Next, the Court concluded the purpose and structure of the TCPA requires that an ATDS encompass systems that dial from a stored list. It reasoned that the TCPA’s exception allowing for calls from an ATDS “to collect a debt owed or guaranteed by the United States” would not make sense if the TCPA only applied to randomly dialed calls. The Court supported its reasoning by looking to the FCC’s interpretation of the TCPA. Notably, the Second Circuit rejected the idea that the D.C. Circuit’s decision in ACA International invalidated the 2003, 2008, and 2012 FCC Orders or that prior Second Circuit precedent in King v. Time Warner Cable offered any opinion on these FCC Orders. Having decided that the ACA International opinion touched only the 2015 Order, a conclusion that contrasts even with Marks, the Court looked to the prior Orders to inform its interpretation of the TCPA. In doing so, the Court gave large deference to the FCC and found that the FCC “has long suggested that the TCPA be interpreted broadly – in such a way that it covers systems which dial from stored lists – so that the statute’s prohibitions maintain their general deterrent effect on telemarketers.”
Analysis of Human Intervention
The Court then turned to the human intervention question. Acknowledging that all telephones “will always require some human intervention somewhere along the way,” the Court focused on “determining how much human intervention is too much for a system to qualify as an ATDS.” Initially, the Second Circuit rejected the district court’s holding that the human intervention test turns on whether a human determines the time at which the numbers are dialed. Instead, the Court’s opinion focuses its analysis on what it means to “dial” numbers, concluding that clicking “send” in a text messaging program is fundamentally different than dialing a telephone number. The Court reasoned that a user who clicks “send” is not dialing each number him or herself, but instead is instructing the system to dial a list of numbers. Because the text messaging platforms used in the underlying case sent text messages to a list of numbers when the user clicked “send,” the Second Circuit held that the platforms did not require human intervention to dial.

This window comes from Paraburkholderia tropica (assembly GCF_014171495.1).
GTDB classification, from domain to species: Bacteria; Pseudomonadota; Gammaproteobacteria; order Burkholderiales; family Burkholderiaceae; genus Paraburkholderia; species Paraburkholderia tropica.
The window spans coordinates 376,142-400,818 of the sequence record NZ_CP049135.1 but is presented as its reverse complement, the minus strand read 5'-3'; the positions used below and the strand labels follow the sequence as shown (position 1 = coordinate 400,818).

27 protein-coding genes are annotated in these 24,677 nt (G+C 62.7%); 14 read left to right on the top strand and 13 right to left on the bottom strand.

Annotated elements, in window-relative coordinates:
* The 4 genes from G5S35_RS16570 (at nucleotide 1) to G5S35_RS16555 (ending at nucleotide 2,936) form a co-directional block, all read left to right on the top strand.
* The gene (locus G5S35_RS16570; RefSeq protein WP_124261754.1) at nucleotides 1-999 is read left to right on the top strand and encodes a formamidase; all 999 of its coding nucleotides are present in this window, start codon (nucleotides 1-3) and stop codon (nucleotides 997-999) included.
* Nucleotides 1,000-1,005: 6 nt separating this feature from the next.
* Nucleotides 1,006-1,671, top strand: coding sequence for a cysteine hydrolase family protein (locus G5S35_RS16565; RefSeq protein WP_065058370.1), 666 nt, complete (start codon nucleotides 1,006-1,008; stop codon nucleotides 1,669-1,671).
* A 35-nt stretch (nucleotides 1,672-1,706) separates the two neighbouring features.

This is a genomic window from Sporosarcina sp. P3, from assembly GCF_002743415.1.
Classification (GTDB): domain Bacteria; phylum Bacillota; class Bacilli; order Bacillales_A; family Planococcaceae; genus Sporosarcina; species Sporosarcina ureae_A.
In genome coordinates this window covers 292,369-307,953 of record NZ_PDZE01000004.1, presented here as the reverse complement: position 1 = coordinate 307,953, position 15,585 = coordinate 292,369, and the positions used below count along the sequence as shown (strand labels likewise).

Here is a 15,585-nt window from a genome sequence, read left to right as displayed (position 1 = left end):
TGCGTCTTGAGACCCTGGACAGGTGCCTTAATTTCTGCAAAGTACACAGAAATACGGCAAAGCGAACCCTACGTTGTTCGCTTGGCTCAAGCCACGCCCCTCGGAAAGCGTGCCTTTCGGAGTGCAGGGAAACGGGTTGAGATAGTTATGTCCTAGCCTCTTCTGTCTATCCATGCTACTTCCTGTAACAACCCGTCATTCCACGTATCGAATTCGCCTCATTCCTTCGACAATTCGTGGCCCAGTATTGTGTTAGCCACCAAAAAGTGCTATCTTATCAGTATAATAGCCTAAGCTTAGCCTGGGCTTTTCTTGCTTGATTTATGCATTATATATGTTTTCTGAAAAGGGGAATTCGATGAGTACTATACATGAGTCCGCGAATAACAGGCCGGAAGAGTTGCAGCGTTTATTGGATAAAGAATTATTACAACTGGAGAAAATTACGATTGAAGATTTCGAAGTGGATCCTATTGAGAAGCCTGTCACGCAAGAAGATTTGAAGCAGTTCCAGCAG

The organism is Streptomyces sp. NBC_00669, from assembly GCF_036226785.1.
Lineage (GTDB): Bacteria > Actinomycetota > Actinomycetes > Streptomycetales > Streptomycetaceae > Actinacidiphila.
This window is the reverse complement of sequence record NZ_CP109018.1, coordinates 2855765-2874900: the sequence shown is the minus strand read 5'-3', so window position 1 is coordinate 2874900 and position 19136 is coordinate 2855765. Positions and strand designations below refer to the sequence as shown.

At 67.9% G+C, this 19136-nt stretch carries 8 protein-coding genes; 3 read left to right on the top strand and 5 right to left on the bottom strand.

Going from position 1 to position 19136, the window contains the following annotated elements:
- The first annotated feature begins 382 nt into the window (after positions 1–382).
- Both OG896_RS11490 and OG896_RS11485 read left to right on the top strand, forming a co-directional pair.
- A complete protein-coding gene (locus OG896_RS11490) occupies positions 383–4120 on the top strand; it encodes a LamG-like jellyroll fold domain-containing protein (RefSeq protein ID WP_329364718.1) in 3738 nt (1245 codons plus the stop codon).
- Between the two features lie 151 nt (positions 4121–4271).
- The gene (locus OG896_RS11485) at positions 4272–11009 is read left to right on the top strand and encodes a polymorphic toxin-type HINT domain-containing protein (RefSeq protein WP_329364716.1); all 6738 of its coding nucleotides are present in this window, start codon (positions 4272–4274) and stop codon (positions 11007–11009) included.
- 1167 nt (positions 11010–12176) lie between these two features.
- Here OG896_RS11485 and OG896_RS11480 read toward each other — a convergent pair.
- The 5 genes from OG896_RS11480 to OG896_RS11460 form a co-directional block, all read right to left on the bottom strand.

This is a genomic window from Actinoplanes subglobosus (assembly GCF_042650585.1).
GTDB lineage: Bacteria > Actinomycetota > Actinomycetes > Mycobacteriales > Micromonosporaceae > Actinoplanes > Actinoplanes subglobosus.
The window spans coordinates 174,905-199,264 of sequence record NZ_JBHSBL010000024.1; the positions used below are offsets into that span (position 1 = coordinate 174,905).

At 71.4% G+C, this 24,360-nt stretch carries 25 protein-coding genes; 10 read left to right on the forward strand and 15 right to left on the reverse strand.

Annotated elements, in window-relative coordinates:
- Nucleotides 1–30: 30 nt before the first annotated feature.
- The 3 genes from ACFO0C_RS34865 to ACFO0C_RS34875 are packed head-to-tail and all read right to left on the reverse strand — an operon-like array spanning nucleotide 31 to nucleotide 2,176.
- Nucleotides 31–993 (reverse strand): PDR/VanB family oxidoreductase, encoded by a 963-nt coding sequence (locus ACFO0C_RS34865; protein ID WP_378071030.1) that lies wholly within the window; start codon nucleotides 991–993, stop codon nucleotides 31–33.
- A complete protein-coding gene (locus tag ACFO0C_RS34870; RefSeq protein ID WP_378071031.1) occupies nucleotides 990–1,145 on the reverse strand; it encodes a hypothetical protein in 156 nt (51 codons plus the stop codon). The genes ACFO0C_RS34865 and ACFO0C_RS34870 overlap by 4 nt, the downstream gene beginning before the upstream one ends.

Notably, one of the key reasons that the D.C. Circuit invalidated the FCC’s 2015 Order was its overbreadth – the definition of an ATDS encompassed each and every smartphone in America, turning virtually “every American [into] a TCPA-violator-in-waiting, if not a violator-in fact.” Seemingly recognizing that its decision would do precisely this, the Court included a lengthy footnote in its opinion addressing this issue. According to the Court, when an individual saves a number in his or her contacts, the person is “merely instructing the phone to replace the 10-digit phone number with a single button” and when an individual clicks on the name/number to be called, he or she constructively dials the number.
It is now more likely that the Supreme Court will weigh in on the definition of an ATDS. There is a definite and unquestionable Circuit split on a key provision of the TCPA – a split that features four of the most populous and important circuits in the nation. Due to the COVID-19 pandemic, the Supreme Court has delayed oral argument in Barr v. American Association of Political Consultants, a case that centers on the debt collection exemption for the federal government, which now may not occur until the term that begins in October 2020. However, a petition for certiorari is still pending in Duguid v. Facebook, which challenges not only the debt collection exemption, but the Ninth Circuit’s definition of an ATDS. Certiorari seems more likely in Duguid after the Second Circuit’s decision in Duran.